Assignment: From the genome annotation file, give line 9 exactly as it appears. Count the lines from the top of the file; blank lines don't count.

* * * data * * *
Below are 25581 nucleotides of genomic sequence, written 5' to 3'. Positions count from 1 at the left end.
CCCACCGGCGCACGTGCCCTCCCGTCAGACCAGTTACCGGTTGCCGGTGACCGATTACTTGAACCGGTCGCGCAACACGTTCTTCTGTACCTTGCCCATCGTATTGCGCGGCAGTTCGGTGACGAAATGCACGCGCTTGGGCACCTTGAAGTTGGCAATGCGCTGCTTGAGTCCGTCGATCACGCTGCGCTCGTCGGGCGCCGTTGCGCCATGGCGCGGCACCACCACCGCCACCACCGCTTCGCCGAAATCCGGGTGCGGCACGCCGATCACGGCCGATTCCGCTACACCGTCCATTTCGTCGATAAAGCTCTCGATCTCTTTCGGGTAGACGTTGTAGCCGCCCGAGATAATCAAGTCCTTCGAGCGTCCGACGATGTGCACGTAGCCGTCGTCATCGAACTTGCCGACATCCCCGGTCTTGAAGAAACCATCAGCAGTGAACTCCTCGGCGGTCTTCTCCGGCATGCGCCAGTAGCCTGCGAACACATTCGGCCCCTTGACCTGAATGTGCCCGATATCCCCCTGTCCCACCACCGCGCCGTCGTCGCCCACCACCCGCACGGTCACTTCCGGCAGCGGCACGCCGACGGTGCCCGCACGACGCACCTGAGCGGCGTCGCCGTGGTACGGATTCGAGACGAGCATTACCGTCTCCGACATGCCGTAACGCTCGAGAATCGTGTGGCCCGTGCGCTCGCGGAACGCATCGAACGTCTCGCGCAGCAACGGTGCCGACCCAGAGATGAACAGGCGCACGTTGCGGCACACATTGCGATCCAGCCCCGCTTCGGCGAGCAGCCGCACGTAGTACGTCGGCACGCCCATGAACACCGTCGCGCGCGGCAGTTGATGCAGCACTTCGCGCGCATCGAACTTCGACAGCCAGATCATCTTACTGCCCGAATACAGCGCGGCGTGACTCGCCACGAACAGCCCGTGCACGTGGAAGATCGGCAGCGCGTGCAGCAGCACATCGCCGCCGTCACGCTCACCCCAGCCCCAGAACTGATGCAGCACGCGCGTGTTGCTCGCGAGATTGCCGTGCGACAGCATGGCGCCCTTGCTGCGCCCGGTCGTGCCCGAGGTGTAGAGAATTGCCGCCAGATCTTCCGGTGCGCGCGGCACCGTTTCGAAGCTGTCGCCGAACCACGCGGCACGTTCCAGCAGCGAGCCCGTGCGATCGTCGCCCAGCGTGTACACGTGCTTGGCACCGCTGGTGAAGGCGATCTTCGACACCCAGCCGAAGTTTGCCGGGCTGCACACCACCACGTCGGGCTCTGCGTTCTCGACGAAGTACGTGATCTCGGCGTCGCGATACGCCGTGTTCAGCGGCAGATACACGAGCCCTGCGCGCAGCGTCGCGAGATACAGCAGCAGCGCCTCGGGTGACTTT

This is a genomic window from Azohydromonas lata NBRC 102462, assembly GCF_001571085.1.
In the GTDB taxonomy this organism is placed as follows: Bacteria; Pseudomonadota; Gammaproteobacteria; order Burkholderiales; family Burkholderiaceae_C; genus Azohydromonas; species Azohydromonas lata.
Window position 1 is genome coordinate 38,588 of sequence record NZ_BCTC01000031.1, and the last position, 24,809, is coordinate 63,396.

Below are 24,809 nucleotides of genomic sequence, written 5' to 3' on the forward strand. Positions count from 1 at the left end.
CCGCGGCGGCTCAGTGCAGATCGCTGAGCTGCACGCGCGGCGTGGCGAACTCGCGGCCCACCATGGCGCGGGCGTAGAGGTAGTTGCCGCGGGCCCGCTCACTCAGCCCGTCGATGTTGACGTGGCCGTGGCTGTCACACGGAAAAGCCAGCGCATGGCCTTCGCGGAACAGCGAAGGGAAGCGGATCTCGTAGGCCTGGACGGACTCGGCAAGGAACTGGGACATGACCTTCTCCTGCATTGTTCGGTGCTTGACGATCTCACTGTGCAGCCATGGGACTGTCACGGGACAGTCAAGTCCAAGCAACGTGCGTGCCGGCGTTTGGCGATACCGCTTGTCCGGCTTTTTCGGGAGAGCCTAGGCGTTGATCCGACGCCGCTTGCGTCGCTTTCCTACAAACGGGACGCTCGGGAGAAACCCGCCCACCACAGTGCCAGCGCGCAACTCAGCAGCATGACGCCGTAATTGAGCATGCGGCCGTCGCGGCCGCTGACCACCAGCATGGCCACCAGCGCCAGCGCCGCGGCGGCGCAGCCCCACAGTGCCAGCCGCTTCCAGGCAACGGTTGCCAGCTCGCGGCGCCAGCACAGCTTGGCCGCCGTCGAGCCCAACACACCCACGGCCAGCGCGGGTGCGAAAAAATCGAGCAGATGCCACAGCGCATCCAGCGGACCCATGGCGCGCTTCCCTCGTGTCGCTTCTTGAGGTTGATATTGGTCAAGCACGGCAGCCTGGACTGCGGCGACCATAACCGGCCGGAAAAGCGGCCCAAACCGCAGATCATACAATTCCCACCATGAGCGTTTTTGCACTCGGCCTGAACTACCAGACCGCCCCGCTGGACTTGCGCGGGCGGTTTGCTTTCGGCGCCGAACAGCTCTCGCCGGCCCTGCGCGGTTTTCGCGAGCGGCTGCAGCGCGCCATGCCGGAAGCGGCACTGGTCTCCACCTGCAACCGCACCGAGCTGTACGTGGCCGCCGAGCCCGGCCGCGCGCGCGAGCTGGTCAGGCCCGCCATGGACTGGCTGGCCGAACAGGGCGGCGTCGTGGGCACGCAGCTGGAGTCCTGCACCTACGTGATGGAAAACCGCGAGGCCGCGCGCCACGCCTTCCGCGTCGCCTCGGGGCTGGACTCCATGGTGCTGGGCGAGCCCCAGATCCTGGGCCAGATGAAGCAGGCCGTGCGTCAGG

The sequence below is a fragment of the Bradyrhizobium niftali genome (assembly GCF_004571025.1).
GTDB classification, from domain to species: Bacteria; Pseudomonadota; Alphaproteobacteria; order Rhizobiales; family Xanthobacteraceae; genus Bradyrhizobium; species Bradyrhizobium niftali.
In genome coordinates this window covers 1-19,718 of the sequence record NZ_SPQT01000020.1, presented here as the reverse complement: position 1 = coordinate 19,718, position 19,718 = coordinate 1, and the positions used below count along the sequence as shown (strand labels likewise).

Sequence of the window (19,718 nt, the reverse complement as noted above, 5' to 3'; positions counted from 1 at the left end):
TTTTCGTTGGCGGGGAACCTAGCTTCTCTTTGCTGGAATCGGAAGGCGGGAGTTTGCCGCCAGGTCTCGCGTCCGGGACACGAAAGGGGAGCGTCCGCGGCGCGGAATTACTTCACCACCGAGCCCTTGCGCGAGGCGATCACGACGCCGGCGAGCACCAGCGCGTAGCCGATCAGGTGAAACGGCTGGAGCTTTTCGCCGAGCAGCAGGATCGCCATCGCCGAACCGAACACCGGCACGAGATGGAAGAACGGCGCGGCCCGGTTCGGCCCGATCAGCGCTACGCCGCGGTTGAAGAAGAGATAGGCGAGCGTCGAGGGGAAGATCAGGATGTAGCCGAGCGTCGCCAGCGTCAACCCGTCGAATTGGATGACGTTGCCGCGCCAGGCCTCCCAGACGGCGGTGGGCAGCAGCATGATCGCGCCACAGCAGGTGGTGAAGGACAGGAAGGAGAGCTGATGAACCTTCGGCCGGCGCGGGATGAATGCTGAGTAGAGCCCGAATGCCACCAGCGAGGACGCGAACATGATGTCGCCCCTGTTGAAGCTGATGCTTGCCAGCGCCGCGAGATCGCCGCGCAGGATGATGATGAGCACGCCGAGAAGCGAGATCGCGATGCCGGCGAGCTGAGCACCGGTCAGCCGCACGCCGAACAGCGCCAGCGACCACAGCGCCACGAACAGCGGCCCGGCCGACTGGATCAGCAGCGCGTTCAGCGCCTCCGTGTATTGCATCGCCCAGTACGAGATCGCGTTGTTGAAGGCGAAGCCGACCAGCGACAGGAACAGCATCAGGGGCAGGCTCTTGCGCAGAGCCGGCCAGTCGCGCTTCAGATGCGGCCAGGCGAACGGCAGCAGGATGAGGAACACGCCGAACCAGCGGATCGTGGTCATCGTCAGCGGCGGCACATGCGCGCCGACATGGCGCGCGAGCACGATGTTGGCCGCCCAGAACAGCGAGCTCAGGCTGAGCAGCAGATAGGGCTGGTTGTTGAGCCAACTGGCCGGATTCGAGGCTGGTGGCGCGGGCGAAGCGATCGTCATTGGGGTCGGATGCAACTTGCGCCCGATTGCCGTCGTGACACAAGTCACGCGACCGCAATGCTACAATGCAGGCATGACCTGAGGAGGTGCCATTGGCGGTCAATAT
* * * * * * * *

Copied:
GTDB classification, from domain to species: Bacteria; Pseudomonadota; Alphaproteobacteria; order Rhizobiales; family Xanthobacteraceae; genus Bradyrhizobium; species Bradyrhizobium niftali.